JEFFERSON CITY — Lawmakers lately have been lambasting Missouri's transportation director for veering into their policy lanes by publicly lobbying on legislation relating to seat belts and motorcycle helmets.
But lawmakers are on a two-way street.
While criticizing the transportation director for mingling in their affairs, lawmakers have entered into what traditionally is the realm of the Missouri Highways and Transportation Commission by directing it to spend money on a particular road project.
Some legislators defend the philosophical inconsistency by noting that their venture into highway spending is legally allowed. Meanwhile, the transportation director says his advocacy for highway safety issues is part of the department's official responsibilities.
At issue are three bills considered during the 2009 legislative session:
- House Bill 665, which would have allowed police to pull over motorists for not wearing seat belts. Under Missouri's current law, seat belt tickets can be issued only after motorists are pulled over for some other offense.
- Senate Bill 202, which would partially repeal Missouri's mandate that motorcyclists wear helmets. The bill would let riders age 21 and older go helmet-free on any roads except interstate highways.
- House Bill 22, which authorizes the expenditure of money from the federal stimulus package for various projects. Included in the bill is $10 million to improve highway access to the site of the former Missouri State Penitentiary in Jefferson City, which is viewed as a prime Missouri Riverfront property.
Missouri Department of Transportation Director Pete Rahn lobbied lawmakers unsuccessfully to pass the tougher seat belt law. Now he's urging Gov. Jay Nixon to veto the helmet legislation.
Some lawmakers initially took offense when 17 employees from MoDOT's Highway Safety Division participated in a Capitol rally in March urging passage of the seat belt legislation. Lawmakers complained it wasn't appropriate for state employees to be lobbying state officials on state time.
That criticism was repeated and amplified in May when Rahn held a news conference in front of a hospital emergency room announcing the results of a MoDOT-commissioned poll showing the public in support of motorcycle helmets. The transportation department spent about $33,000 of federal highway safety funds on the poll.
Senate Majority Leader Charlie Shields was quick to criticize Rahn for "overstepping his bounds as an unelected bureaucrat" by using taxpayer dollars to try to influence state policy. Nixon and other lawmakers have joined in the rebuke.
"I believe strongly that public policy is made in the legislative halls and executed with agreement by the governor," said Shields, R-St. Joseph. "Pete Rahn's job is to be the director of the Department of Transportation and oversee the highways; it's not to try to influence legislators to do something."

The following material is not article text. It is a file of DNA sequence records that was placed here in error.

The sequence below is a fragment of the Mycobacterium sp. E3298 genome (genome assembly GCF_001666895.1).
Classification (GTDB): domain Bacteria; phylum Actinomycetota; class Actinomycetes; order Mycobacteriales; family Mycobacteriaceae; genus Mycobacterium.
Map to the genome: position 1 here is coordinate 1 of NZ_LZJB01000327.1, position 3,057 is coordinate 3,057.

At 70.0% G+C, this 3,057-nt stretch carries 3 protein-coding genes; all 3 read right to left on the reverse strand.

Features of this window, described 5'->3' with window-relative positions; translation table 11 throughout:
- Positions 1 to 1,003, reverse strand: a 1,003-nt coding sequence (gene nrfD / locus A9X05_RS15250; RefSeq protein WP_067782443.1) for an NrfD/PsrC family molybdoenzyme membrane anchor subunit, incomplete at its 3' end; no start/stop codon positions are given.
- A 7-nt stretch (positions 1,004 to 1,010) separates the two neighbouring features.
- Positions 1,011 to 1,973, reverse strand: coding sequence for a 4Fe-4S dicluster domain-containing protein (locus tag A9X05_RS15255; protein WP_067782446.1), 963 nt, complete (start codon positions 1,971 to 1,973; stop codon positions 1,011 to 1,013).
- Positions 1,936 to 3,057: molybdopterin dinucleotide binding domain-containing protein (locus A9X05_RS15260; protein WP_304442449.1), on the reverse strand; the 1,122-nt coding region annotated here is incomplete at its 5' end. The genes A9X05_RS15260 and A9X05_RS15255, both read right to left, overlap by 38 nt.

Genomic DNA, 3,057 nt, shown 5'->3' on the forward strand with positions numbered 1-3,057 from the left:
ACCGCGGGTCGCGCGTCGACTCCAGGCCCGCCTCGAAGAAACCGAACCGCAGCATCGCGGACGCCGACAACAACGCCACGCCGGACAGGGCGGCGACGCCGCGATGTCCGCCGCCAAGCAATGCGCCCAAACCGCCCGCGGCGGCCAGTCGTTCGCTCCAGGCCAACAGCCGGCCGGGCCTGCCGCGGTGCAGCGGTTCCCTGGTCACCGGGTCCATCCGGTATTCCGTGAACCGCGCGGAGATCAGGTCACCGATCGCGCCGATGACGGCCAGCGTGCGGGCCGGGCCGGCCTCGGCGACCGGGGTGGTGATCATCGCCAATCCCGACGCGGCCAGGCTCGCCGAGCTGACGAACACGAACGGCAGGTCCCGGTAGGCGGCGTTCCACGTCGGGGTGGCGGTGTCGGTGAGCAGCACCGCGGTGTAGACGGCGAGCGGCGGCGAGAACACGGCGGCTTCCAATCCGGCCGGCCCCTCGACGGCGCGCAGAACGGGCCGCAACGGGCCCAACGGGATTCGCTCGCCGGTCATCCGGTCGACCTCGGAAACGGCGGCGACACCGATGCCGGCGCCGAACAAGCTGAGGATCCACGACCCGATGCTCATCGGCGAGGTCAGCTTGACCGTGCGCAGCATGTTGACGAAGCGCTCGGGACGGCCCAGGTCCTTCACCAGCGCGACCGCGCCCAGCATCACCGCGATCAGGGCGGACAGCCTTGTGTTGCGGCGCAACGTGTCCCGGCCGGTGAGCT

Added Nixon: "I think the taxpayers are darn sick and tired of people spending public money to lobby public officials like that."
But Rahn makes no apologies. The department regularly spends federal safety money on polling, he said. And highway safety issues — such as motorcycle helmets — are as much a part of the department's mission as building roads, Rahn added.
"When an issue comes up that could increase fatalities by an estimated 42 more deaths a year on our highways, I think we have an obligation to speak up and say this is not a good idea," Rahn said.
Among those critical of Rahn's poll-based lobbying is Rep. Mark Bruns, R-Jefferson City. A supporter of repealing the helmet law, Bruns also is the lead advocate for the legislation directing $10 million to MoDOT for a new U.S. 50 interchange leading to the old prison site.
The federal stimulus money would supplement about $1 million earmarked directly by the federal government and $2 million each from Jefferson City and Cole County.
The Missouri Constitution gives the transportation commission — not the General Assembly — power to decide how to spend state road funds derived from motor fuel taxes, vehicle sales taxes and license fees.
There is no constitutional prohibition on lawmakers using money from other sources for particular highway projects, though that is not typically done.
Bruns explained during the legislative session that using stimulus money for a road project was no different than lawmakers earmarking it for a plant sciences center in Mexico, Mo. — another project included in House Bill 22.
But the fact remains that the transportation department did not include the Jefferson City interchange in its own list of 140 road and bridge projects to be funded with $577 million in stimulus money.
Roger Schwartze, MoDOT's central Missouri district engineer, said Friday that the project originally was excluded because it wasn't ready to go as quickly as required by the federal government for highway-specific stimulus dollars.
Since lawmakers are tapping a portion of the stimulus money available for general purposes, the time constraints on construction would not apply, Schwartze said.
Bruns, Shields and other lawmakers defend the right to direct stimulus money for particular road projects.
But the move still made House Budget Committee Chairman Allen Icet a little squeamish.
"This really should fall into MoDOT's bailiwick, in my opinion," said Icet, R-Wildwood.
Just as other lawmakers are criticizing MoDOT, Icet said "you could make the argument the legislature is overstepping their bounds."